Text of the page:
avoiding salt—for A LOT of reasons—and now a new study by the Harvard Medial School further exposes the link between salt and high blood pressure. Ed Edelson of HealthDay News reports:
The study, which included researchers at the University of Cambridge, looked at one possible genetic factor that might make people more or less vulnerable to the effects of salt intake on blood pressure -- variants of a gene for angiotensinogen, a molecule that can raise blood pressure by tightening arteries.Obviously, this is a good reason NOT to consume salty foods, but salt is a tricky thing. If you eat or buy food not produced by your own hands, it’s hard to avoid. I’ll be honest with you, being my own salt-arbiter is probably the biggest challenge I still face as a diet conscious individual.
But the study of more than 11,000 European men and women found no relationship between variant forms of the gene and the effect of salt on blood pressure. The people who took in and excreted more salt had higher blood pressure, regardless of genetics, according to the report in the August issue of the American Journal of Clinical Nutrition.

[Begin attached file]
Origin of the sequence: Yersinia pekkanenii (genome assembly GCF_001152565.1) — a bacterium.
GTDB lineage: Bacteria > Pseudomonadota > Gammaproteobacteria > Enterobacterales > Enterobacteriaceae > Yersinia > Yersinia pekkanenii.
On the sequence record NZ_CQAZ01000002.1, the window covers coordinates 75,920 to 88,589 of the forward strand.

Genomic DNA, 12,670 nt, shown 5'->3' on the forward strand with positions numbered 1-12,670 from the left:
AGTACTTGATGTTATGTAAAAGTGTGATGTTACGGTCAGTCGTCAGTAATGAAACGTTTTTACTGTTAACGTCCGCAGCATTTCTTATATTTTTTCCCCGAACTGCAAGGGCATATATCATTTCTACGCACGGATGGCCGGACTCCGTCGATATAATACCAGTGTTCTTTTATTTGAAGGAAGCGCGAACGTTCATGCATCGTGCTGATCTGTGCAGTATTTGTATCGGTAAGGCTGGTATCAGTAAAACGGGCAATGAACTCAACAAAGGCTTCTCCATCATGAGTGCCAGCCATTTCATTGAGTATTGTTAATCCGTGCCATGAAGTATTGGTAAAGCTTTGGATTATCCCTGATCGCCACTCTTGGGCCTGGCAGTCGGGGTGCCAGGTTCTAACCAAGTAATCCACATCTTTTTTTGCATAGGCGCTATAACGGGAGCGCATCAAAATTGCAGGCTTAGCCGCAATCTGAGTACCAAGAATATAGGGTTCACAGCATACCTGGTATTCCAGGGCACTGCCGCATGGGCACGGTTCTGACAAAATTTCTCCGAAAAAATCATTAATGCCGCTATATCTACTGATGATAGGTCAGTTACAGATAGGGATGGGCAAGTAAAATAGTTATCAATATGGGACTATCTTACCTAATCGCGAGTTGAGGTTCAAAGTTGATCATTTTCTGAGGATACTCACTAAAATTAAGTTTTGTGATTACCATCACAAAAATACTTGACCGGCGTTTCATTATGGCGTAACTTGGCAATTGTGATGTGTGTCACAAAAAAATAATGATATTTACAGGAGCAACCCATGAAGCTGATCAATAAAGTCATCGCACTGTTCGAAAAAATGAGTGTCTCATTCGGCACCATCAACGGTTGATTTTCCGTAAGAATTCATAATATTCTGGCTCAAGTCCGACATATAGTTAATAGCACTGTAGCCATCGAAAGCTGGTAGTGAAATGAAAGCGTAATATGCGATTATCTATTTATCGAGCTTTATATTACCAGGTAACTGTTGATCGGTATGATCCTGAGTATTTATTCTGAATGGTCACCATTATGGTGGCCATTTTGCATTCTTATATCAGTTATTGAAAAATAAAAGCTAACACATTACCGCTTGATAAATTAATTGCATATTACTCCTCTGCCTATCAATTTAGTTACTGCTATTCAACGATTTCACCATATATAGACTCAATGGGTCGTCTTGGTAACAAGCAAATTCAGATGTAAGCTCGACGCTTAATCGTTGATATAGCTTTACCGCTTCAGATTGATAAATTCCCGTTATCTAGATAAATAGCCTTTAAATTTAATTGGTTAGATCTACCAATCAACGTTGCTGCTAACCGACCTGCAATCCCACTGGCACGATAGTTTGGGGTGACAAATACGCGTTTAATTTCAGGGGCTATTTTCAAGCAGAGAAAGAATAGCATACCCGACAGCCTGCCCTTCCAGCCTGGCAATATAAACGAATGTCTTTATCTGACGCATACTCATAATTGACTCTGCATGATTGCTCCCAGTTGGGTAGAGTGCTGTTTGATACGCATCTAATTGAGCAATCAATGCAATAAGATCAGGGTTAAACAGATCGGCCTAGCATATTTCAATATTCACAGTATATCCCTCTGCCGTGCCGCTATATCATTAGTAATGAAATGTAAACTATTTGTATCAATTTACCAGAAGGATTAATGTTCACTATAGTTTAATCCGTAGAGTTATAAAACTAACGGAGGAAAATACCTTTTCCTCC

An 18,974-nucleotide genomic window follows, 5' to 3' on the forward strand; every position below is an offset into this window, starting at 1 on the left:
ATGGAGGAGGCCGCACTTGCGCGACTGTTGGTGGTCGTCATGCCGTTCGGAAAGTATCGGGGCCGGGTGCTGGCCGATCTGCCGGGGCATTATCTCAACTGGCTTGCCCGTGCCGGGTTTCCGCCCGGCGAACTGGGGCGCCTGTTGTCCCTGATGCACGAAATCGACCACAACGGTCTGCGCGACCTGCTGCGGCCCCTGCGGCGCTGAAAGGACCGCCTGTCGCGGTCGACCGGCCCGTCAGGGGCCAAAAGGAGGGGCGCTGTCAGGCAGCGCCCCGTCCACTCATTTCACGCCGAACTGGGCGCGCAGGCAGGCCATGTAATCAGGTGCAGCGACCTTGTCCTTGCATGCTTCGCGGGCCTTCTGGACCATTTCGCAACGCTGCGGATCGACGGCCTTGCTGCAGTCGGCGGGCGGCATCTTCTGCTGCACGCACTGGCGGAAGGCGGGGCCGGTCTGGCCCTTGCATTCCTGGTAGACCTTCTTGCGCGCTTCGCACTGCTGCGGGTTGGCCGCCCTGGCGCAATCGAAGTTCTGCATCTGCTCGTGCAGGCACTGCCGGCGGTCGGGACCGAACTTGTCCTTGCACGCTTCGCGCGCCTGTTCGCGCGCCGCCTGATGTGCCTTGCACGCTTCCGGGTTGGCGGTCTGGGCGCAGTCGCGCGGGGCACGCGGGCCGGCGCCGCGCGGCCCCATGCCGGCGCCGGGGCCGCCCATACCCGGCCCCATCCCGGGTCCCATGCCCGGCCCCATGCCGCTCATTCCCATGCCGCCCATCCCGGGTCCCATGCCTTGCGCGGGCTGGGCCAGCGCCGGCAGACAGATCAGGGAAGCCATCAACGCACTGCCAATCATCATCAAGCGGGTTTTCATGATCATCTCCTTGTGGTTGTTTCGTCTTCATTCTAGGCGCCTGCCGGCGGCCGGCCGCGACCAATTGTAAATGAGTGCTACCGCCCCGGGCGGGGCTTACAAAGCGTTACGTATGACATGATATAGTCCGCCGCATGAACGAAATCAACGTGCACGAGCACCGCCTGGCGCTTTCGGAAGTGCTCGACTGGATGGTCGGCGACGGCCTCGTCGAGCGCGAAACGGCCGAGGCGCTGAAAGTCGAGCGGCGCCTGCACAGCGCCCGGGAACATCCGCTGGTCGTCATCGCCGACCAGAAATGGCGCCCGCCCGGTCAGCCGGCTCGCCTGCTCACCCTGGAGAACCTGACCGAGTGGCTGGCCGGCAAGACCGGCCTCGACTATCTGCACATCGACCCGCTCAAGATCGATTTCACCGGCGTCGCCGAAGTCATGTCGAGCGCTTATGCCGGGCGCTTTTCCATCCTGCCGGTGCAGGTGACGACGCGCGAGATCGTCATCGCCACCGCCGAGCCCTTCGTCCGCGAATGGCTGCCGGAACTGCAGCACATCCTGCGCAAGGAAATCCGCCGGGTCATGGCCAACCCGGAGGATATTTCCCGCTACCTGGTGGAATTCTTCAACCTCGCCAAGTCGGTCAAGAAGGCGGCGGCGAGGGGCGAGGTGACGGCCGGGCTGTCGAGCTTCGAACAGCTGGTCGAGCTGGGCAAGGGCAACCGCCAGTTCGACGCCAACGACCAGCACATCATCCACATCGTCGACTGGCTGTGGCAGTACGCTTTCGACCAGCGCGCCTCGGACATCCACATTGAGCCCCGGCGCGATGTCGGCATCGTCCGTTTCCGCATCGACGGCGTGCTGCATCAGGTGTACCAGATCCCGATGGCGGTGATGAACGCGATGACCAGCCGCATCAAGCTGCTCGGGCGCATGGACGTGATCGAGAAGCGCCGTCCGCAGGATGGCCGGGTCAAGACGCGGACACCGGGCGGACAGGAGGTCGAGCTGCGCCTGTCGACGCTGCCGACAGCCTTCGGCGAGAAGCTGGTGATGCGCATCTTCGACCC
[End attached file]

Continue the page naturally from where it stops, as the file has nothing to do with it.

"It is a carefully done study that strongly confirms the relationship between salt and hypertension [high blood pressure]," said Dr. Mordecai P. Blaustein, a professor of physiology and medicine at the University of Maryland School of Medicine who has done research on the mechanism by which too much salt causes high blood pressure.
"The power of this study is that it includes a very large cohort," said Blaustein, who is also director of the Maryland Center for Heart, Hypertension and Kidney Disease. "Also, they directly measured salt excretion."
Dr. Paul R. Conlin, an associate professor of medicine at Harvard Medical School, who wrote an accompanying editorial in the journal, added: "The study clearly showed that people who had elevated salt intake were the ones who had high blood pressure. That was independent of the genotype for this specific gene."